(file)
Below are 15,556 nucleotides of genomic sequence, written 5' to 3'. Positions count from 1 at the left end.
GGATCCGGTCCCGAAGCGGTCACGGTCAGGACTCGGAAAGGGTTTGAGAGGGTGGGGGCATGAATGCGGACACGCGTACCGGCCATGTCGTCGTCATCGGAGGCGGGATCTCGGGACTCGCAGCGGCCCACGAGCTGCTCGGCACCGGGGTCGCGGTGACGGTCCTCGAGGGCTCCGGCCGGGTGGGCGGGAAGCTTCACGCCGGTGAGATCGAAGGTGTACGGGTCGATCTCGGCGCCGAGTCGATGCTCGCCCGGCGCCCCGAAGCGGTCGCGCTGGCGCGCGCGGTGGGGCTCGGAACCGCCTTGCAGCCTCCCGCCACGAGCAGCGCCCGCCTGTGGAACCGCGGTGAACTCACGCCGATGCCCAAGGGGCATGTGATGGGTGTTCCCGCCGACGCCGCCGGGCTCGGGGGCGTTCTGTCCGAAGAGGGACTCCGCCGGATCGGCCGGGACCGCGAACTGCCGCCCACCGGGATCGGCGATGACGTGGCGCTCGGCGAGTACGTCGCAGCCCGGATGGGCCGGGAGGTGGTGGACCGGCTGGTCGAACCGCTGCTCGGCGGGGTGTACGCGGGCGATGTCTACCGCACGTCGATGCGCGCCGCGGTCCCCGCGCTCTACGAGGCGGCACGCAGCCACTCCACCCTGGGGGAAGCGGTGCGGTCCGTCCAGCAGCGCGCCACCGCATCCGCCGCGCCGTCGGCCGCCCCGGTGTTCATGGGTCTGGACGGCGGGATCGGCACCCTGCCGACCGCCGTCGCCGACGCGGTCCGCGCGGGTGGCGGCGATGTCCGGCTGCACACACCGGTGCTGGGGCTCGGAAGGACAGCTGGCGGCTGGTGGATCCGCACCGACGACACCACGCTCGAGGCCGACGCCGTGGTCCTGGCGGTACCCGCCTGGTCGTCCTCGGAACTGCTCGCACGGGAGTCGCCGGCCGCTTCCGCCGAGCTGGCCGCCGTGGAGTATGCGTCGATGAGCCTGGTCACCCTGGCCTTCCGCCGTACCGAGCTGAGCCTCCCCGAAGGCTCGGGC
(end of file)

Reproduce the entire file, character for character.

Below are 15,556 nucleotides of genomic sequence, written 5' to 3'. Positions count from 1 at the left end.
GGATCCGGTCCCGAAGCGGTCACGGTCAGGACTCGGAAAGGGTTTGAGAGGGTGGGGGCATGAATGCGGACACGCGTACCGGCCATGTCGTCGTCATCGGAGGCGGGATCTCGGGACTCGCAGCGGCCCACGAGCTGCTCGGCACCGGGGTCGCGGTGACGGTCCTCGAGGGCTCCGGCCGGGTGGGCGGGAAGCTTCACGCCGGTGAGATCGAAGGTGTACGGGTCGATCTCGGCGCCGAGTCGATGCTCGCCCGGCGCCCCGAAGCGGTCGCGCTGGCGCGCGCGGTGGGGCTCGGAACCGCCTTGCAGCCTCCCGCCACGAGCAGCGCCCGCCTGTGGAACCGCGGTGAACTCACGCCGATGCCCAAGGGGCATGTGATGGGTGTTCCCGCCGACGCCGCCGGGCTCGGGGGCGTTCTGTCCGAAGAGGGACTCCGCCGGATCGGCCGGGACCGCGAACTGCCGCCCACCGGGATCGGCGATGACGTGGCGCTCGGCGAGTACGTCGCAGCCCGGATGGGCCGGGAGGTGGTGGACCGGCTGGTCGAACCGCTGCTCGGCGGGGTGTACGCGGGCGATGTCTACCGCACGTCGATGCGCGCCGCGGTCCCCGCGCTCTACGAGGCGGCACGCAGCCACTCCACCCTGGGGGAAGCGGTGCGGTCCGTCCAGCAGCGCGCCACCGCATCCGCCGCGCCGTCGGCCGCCCCGGTGTTCATGGGTCTGGACGGCGGGATCGGCACCCTGCCGACCGCCGTCGCCGACGCGGTCCGCGCGGGTGGCGGCGATGTCCGGCTGCACACACCGGTGCTGGGGCTCGGAAGGACAGCTGGCGGCTGGTGGATCCGCACCGACGACACCACGCTCGAGGCCGACGCCGTGGTCCTGGCGGTACCCGCCTGGTCGTCCTCGGAACTGCTCGCACGGGAGTCGCCGGCCGCTTCCGCCGAGCTGGCCGCCGTGGAGTATGCGTCGATGAGCCTGGTCACCCTGGCCTTCCGCCGTACCGAGCTGAGCCTCCCCGAAGGCTCGGGC